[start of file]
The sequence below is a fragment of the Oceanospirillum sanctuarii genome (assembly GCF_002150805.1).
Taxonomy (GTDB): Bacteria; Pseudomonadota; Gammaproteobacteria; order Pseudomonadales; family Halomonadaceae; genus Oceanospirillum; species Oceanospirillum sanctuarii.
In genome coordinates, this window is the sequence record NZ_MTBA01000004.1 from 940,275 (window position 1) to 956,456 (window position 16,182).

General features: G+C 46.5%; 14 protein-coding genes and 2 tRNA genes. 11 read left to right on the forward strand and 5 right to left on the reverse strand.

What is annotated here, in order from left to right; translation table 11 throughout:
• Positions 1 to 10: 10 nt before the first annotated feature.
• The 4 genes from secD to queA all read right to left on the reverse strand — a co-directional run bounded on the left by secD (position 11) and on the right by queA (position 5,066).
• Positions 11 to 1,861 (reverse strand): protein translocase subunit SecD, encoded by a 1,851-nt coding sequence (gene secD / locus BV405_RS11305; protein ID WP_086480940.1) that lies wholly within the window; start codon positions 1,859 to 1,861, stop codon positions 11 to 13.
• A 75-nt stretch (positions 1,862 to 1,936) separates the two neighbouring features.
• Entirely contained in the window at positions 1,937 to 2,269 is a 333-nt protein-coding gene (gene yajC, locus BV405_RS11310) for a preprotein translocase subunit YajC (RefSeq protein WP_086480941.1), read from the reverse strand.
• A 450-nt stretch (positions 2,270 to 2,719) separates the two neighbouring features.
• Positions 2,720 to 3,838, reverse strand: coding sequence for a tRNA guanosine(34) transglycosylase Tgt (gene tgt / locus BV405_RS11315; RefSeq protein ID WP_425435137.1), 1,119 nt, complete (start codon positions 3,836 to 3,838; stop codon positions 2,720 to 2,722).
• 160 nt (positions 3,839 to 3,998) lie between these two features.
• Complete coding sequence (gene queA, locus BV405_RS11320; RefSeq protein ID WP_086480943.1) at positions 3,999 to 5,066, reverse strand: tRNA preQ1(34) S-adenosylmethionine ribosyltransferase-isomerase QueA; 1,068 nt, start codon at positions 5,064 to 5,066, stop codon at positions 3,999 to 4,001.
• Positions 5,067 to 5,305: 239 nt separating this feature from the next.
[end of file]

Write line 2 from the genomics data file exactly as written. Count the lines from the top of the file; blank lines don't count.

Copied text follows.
Taxonomy (GTDB): Bacteria; Pseudomonadota; Gammaproteobacteria; order Pseudomonadales; family Halomonadaceae; genus Oceanospirillum; species Oceanospirillum sanctuarii.